Michael D. Conner

Michael D. Conner

by Onyinyechi Muilenburg

Mike Conner has led Hirsch & Westheimer’s appellate group since 2000.

As lead appellate counsel in over eighty cases, Mike has appeared in all fourteen Texas Courts of Appeals and has presented oral argument in eleven of them. He has had cases in the Texas Supreme Court, the U.S. Court of Appeals for Fifth Circuit, where he also has argued orally, and in the United States Supreme Court.

An AV rated civil litigator, Mike has represented institutional clients, companies and individuals in both state and federal trial courts, in Texas administrative agency proceedings and in arbitration. Before shifting focus to an appellate docket, Mike tried more than a dozen cases to juries and many more to trial court judges.

In over 30 years of practice, Mike has represented clients in oil & gas, construction, banking, intellectual property, real estate, wrongful death, products liability, premises liability, consumer law, employment law, insurance coverage, attorney malpractice, family law, and probate matters.

A fifth generation Texan, Houston native, father and grandfather, Mike graduated in 1974 from the University of Houston with a degree in Fine Arts.  In 1986 he earned his JD from the University of Houston Law Center. Mike served as law clerk to the late Ross N. Sterling, United States District Judge for the Southern District of Texas. He also clerked for the Honorable Karen K. Brown, then a United States Magistrate. Following the federal clerkships, Mike joined Hirsch & Westheimer in 1988 where he was a litigator for six years. After a brief stint with boutique litigation firm and a few years in solo practice, Mike returned to the firm in 2000 and, since then, has concentrated on his civil appellate practice.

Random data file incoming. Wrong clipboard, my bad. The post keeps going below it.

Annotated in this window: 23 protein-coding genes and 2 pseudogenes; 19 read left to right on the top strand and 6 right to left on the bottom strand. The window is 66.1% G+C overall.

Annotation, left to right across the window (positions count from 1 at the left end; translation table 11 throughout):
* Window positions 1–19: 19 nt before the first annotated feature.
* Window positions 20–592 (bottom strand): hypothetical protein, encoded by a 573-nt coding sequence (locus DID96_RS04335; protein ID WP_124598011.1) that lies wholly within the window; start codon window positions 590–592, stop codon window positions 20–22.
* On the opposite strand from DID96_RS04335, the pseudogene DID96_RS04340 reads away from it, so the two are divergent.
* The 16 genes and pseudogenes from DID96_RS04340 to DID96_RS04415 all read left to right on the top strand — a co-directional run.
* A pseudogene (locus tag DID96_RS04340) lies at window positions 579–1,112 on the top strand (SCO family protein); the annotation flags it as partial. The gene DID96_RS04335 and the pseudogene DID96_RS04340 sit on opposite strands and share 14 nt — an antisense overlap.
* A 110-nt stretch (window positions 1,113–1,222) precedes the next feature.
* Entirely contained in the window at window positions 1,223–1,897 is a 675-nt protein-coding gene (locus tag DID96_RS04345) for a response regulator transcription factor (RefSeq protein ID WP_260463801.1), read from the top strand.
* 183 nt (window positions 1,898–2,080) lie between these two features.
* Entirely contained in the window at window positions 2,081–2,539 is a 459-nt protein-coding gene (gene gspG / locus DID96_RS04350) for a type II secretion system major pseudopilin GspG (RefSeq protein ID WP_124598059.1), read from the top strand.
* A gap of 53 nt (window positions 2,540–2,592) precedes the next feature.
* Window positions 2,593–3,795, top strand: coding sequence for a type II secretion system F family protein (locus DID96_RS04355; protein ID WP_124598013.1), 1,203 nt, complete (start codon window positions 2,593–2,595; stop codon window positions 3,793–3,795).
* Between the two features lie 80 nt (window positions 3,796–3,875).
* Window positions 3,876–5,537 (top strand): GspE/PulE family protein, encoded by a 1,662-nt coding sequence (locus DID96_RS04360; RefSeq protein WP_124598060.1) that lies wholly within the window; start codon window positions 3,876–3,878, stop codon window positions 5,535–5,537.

• In the Guardianship of Burley, 499 S.W.3d 196 (Tex. App.—Houston [1st Dist.] 2016, pet. denied), a statutory construction case concerning recoverability of attorneys’ fees incurred in connection with an application for guardianship in which our team successfully defended the probate court’s discretion to award fees to the unsuccessful cross-applicant.
  • Bank of Am., N.A. v. Eisenhauer, 474 S.W.3d 264 (Tex. 2015), in which we persuaded the Texas Supreme Court to reverse both the court of appeals and the trial court and to render a take nothing judgment consistent with the verdict returned by a Corpus Christi jury.
  • In re Bank of Am., N.A., 278 S.W.3d 342 (Tex. 2009), in which we successfully petitioned the Texas Supreme Court for mandamus relief from an adverse decision on interlocutory appeal. When the case was sent back, one Fort Worth justice filed a dissent questioning whether mandamus was the proper procedural remedy. At the time, it was. But, in 2011, the legislature amended the Texas Government Code to expressly permit discretionary review rather than mandamus in this kind of interlocutory appeal; and
  • In re P.R., 04-05-00509-CV, 2006 WL 2545919 (Tex. App.—San Antonio 2006, pet. denied). In 2007, shortly after this favorable decision, the legislature amended the Texas Family Code to resolve a conflict between sections within chapter 157 illuminated by the case.